Former airman Scott Elrod encourages the audience to bid during the ‘An Officer and an Auction' event at the Embassy of Austria. Dates with current and former service members were auctioned off to benefit the GI Film Festival at the Jan. 31 event. (Mike Morones / Staff)
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Two Navy officers had to bow to the superiority of air power Jan. 31 at least when it came to finding the most eligible bachelor.
A date with Scott Elrod, an actor and former senior airman, was auctioned off for $1,700, the top price at the GI Film Festival's bachelor auction event at the Austrian Embassy in Washington. Elrod, 37, was so in demand that he agreed to go on separate dates with two women for $1,700 each raising $3,400 for the film festival.
That's more than the 12 service members from the Army, Navy and Marine Corps combined. They raised $3,350.
Reserve Lt. Cmdr. Jeff Chiang, 39, raised $200, and Reserve Cmdr. David Blackwood, 45, raked in $400, tied for second after the airman-turned-actor. Chiang flies with a Reserve squadron in Maryland; Blackwood works as an intelligence reservist in the Office of the Secretary of Defense.
The GI Film Festival is a nonprofit that hosts an annual showcase of films focusing on the heroism and sacrifices made by service members. It's open to filmmakers of all levels, and prizes are awarded in multiple categories.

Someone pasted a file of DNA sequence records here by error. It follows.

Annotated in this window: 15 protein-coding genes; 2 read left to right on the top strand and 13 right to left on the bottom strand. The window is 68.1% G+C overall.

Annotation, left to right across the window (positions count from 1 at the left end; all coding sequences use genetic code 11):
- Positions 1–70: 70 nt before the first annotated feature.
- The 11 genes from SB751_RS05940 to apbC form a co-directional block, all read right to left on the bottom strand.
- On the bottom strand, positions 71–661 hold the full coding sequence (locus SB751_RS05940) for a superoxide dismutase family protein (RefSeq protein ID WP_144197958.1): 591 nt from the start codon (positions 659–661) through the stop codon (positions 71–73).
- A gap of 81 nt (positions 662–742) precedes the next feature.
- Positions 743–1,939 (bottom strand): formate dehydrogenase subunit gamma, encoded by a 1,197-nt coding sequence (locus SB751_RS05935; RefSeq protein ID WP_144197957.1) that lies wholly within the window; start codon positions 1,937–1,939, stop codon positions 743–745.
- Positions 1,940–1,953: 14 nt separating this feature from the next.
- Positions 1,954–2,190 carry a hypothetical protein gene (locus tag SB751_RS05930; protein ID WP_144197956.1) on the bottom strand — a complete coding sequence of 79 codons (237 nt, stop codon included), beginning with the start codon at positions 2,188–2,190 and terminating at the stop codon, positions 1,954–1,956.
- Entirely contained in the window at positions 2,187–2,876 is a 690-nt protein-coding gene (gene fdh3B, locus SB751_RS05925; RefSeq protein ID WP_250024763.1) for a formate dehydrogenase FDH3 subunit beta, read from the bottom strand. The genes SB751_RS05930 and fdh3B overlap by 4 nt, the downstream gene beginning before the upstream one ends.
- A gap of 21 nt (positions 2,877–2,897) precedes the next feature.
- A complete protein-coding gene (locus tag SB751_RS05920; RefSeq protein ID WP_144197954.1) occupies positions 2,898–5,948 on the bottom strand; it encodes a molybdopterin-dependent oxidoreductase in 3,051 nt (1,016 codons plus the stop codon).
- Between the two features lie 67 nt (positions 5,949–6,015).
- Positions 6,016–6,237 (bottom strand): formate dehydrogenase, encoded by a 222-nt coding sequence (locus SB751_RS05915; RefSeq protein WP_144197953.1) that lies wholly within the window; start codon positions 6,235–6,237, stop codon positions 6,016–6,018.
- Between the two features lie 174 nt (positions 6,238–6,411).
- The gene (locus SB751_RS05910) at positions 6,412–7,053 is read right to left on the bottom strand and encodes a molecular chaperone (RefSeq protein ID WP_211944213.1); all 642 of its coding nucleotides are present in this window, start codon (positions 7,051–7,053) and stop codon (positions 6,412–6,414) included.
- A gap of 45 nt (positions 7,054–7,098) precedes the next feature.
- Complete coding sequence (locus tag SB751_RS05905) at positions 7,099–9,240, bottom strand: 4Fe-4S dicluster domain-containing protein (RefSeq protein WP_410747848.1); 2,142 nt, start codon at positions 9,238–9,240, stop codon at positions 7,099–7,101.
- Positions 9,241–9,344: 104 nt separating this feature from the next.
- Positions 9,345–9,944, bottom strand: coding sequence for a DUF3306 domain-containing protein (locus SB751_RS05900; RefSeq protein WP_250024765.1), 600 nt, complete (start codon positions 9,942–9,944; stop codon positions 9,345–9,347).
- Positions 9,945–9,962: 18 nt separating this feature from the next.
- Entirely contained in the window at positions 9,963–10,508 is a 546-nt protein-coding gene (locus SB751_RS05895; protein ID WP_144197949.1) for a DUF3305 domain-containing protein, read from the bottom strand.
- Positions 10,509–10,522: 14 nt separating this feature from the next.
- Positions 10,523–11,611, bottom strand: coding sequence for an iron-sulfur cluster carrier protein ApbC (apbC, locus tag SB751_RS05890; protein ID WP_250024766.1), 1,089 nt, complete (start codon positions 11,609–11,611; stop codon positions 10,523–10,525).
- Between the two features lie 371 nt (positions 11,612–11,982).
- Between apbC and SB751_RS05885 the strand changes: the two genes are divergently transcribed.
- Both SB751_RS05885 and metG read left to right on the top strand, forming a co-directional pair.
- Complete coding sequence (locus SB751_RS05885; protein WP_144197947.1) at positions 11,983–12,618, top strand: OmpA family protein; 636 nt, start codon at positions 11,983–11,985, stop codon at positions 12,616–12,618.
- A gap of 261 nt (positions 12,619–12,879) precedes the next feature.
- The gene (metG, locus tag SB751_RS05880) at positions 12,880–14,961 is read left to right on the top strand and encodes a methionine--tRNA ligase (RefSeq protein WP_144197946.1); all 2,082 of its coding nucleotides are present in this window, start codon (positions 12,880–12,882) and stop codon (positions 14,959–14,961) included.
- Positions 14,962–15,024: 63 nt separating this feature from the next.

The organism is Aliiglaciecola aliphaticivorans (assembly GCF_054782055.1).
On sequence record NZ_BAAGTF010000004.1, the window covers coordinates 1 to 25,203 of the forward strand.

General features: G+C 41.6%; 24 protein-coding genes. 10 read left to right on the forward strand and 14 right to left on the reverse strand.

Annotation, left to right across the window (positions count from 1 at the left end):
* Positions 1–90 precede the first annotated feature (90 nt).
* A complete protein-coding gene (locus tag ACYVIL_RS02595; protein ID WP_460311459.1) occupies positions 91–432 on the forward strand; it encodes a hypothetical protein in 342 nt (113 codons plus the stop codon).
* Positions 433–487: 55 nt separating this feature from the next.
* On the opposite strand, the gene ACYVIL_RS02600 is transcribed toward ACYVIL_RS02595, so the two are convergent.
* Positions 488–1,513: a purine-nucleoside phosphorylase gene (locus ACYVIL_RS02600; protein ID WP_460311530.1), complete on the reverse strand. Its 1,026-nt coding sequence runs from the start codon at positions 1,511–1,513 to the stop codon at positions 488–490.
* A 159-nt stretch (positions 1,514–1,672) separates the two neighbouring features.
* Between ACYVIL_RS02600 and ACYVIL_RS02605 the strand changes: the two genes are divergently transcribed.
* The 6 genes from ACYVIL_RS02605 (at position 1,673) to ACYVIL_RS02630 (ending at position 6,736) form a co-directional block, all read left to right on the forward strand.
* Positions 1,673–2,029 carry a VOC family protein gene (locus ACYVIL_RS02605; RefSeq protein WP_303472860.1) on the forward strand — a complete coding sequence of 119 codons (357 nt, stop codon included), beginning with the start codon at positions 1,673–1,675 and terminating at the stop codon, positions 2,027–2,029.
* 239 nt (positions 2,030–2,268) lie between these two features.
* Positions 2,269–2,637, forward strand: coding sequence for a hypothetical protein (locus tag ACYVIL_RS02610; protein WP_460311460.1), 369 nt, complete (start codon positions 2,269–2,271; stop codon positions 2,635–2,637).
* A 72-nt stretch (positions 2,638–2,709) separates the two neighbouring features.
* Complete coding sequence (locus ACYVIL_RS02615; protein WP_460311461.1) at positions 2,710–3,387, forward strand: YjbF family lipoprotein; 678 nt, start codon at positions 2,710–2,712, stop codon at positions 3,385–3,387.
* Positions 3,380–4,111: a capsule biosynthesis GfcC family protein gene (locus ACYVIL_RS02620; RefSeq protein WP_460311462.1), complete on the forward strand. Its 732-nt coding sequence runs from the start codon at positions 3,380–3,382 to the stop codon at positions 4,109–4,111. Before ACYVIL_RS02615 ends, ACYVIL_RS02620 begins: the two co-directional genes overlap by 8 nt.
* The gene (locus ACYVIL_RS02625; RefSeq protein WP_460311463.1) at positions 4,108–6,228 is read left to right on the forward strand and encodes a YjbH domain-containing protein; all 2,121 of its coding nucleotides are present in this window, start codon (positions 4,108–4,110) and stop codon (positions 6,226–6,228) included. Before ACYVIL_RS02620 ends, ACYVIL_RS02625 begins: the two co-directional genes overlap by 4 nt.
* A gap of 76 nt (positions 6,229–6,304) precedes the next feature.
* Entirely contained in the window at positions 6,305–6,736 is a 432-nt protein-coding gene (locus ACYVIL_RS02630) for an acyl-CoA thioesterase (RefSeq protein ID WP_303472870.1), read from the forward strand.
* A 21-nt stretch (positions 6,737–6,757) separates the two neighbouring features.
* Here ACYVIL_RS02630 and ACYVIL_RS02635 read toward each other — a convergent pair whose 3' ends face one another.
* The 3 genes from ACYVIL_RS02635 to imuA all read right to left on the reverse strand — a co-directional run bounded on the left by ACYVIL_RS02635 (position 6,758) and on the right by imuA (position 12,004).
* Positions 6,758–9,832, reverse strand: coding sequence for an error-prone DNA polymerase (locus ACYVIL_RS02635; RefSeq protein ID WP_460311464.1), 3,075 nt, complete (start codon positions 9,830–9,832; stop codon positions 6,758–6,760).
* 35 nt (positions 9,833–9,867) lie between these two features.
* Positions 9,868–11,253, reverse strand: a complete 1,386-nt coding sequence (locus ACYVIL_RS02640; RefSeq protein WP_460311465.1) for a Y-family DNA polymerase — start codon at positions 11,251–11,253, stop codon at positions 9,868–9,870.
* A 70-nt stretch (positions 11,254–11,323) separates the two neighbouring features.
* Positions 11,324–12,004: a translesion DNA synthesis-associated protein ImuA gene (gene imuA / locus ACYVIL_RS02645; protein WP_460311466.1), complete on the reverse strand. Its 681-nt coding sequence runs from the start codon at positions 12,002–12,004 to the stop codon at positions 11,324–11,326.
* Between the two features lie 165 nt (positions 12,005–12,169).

Elrod said he participated in the auction because both the military and film are close to his heart. He served in the Air Force for six years as an air traffic controller, according to his online bio, and is now an actor with film credits including "Argo" and "The Switch." He just finished filming "Lone Survivor," about SEAL Team 10's failed 2008 attempt to capture Taliban leader Admad Shad.
Chiang said he participated because he believes the films in the festival tell important stories often not told in mainstream movies.
"I think it's good to balance that with their stories, and some stuff I've been through, too, about sacrifice, duty and how much they miss family," he said.
The auction portion of the event raised almost $7,000 for the 2013 GI Film Festival, scheduled for May.
While many wore sharp suits or dress uniforms, one bachelor stood out in American-flag pants. When the bidding slowed on Army Capt. Keith Toy, he stripped off his jacket and started doing pushups, eliciting shouts from women in the audience and a flurry of bids, maxing out at $350.